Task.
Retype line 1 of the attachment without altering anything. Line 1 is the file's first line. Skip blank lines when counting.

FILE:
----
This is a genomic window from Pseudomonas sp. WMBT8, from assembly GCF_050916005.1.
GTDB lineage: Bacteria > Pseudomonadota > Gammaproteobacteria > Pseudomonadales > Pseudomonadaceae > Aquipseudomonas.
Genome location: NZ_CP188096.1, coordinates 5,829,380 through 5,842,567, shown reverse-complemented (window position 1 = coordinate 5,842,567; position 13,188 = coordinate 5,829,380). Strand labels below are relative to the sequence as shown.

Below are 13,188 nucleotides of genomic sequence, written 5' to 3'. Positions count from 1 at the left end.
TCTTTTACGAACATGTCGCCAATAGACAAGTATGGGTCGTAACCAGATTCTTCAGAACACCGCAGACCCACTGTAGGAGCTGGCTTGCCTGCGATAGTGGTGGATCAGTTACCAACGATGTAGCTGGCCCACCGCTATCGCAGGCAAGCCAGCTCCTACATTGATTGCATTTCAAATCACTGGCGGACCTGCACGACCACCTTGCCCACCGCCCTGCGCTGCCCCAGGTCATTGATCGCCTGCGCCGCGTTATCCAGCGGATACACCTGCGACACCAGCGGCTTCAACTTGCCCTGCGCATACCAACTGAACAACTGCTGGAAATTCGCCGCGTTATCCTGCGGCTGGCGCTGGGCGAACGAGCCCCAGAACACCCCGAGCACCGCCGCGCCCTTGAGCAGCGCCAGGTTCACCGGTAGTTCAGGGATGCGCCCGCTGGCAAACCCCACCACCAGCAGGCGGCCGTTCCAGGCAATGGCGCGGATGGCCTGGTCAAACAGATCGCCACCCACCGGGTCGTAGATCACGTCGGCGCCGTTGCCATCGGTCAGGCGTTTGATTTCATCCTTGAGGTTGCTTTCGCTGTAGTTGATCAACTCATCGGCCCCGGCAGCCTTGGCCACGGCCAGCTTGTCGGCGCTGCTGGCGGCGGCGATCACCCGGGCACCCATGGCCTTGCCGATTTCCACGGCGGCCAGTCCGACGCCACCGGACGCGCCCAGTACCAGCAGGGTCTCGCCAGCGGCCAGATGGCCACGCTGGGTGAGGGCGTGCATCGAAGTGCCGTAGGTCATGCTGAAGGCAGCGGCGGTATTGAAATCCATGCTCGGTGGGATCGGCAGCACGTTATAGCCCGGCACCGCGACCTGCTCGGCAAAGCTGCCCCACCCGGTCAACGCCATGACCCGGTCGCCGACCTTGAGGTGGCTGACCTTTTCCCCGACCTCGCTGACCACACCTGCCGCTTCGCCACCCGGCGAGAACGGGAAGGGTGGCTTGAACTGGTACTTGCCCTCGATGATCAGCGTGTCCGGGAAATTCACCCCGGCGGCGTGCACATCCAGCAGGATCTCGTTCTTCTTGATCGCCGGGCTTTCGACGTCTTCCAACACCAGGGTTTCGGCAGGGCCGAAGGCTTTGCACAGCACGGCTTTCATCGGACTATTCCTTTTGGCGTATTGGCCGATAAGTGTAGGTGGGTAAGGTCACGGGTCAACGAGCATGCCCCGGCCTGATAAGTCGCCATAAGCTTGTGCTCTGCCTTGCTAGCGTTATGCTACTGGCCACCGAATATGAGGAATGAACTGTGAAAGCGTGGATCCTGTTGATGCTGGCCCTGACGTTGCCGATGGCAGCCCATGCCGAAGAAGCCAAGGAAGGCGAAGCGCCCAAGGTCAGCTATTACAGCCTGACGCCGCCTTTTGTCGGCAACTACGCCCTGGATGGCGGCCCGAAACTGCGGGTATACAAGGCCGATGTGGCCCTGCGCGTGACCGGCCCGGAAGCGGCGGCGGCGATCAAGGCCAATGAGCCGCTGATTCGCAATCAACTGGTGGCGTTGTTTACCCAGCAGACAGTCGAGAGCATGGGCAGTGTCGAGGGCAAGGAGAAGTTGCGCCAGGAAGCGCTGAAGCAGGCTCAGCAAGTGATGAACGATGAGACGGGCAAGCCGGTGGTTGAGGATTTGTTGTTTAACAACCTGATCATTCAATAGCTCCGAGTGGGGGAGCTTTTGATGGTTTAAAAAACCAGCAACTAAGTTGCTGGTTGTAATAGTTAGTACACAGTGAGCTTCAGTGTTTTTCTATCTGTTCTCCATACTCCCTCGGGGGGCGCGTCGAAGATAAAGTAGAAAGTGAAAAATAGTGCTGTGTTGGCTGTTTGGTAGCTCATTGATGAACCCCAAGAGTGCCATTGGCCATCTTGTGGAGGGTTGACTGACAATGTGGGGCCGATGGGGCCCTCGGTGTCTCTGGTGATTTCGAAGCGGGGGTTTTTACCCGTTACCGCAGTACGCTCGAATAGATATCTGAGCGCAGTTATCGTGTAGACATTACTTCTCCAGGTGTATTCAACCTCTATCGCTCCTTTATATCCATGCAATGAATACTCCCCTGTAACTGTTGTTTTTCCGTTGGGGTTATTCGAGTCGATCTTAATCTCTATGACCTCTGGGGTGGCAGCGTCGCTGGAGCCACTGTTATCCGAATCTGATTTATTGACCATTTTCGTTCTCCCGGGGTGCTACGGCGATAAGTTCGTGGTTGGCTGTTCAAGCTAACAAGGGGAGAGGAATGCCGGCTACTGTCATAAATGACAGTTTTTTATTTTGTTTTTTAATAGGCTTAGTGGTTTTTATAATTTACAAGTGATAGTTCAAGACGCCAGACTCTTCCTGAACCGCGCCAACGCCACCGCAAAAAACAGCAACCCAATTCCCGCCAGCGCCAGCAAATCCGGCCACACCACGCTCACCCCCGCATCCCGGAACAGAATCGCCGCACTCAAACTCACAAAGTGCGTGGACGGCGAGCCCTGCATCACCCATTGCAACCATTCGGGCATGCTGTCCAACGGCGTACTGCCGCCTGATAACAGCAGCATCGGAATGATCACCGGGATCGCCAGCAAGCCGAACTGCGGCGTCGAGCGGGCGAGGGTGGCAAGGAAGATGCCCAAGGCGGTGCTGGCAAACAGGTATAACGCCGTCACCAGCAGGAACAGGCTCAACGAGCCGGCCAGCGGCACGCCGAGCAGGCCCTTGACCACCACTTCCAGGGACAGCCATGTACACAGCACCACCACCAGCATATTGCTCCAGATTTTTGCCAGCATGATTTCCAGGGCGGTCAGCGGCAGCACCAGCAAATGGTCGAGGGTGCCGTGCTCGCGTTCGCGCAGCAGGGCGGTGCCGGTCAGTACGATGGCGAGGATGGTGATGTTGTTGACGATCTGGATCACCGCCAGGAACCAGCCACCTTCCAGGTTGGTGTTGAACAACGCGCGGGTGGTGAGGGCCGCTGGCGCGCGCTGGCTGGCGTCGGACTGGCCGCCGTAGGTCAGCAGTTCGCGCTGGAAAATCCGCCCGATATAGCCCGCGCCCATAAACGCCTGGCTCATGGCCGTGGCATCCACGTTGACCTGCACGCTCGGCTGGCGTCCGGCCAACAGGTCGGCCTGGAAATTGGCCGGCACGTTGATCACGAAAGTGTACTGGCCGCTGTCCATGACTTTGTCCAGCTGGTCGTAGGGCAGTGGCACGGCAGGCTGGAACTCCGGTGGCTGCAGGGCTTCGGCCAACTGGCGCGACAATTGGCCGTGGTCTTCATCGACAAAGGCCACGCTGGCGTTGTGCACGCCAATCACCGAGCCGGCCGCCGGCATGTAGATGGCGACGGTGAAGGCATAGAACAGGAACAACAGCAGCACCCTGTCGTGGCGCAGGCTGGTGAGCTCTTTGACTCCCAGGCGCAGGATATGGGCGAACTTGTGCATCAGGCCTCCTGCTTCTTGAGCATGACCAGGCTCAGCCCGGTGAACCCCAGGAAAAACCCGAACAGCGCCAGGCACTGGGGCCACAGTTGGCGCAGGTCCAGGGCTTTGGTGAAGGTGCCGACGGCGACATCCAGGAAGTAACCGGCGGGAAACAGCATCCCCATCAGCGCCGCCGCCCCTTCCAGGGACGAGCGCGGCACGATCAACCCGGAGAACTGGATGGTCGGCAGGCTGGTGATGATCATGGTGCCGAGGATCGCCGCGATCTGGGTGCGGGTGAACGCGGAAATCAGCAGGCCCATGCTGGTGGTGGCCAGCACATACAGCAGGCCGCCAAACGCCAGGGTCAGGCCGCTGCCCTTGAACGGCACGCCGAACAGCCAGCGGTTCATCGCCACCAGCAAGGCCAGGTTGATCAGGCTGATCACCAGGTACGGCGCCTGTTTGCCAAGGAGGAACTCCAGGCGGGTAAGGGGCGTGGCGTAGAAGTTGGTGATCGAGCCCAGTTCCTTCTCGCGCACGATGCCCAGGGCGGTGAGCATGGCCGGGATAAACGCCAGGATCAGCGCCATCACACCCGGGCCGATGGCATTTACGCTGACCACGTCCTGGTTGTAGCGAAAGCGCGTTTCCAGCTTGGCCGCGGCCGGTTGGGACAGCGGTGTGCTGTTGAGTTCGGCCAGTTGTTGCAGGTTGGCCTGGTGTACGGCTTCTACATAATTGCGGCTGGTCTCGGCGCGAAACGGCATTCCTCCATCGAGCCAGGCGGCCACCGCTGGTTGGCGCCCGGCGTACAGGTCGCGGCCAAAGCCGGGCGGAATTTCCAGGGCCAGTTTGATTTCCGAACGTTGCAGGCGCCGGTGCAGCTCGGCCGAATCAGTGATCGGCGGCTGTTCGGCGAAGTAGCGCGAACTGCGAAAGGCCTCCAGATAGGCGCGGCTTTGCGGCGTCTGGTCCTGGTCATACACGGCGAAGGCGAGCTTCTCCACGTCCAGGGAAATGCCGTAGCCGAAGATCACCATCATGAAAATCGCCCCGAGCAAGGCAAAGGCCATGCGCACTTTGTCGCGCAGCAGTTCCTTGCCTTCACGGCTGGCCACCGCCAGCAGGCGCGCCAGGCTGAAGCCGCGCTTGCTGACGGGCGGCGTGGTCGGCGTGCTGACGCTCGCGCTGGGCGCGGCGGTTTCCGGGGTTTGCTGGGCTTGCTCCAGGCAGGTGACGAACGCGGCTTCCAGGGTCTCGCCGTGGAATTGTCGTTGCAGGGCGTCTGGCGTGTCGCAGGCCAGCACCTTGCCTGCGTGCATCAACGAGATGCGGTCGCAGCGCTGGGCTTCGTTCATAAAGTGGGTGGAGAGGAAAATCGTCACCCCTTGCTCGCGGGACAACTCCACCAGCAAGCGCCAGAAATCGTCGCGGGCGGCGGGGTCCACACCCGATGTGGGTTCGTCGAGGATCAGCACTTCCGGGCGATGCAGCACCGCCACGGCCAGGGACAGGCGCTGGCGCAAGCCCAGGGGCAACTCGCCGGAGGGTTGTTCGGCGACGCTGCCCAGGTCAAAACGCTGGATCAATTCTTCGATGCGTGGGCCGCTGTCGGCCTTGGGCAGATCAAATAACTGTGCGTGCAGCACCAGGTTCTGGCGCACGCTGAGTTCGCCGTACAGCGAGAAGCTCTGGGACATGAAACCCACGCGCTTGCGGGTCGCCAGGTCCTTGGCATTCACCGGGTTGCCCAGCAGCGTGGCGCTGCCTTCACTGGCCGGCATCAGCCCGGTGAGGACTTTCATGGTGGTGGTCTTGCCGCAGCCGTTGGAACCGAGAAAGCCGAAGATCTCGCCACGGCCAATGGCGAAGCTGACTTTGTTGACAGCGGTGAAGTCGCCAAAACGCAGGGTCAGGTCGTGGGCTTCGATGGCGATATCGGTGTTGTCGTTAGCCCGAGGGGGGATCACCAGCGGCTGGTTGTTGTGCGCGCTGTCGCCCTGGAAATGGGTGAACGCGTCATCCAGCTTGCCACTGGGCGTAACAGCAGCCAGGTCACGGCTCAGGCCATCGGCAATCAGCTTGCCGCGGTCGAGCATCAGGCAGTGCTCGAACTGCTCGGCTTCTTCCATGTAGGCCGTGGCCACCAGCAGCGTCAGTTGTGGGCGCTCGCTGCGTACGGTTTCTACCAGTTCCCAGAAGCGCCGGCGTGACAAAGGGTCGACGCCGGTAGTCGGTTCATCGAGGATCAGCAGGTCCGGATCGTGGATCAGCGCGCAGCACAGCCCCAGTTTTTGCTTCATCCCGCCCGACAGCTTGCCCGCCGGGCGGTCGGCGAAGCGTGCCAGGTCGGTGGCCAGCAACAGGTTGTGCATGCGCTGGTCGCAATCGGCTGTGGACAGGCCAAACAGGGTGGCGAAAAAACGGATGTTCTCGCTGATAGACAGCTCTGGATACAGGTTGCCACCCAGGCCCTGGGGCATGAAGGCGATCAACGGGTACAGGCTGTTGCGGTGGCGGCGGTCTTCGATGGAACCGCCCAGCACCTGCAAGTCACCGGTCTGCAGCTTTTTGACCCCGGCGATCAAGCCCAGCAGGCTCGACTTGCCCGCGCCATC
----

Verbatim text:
This is a genomic window from Pseudomonas sp. WMBT8, from assembly GCF_050916005.1.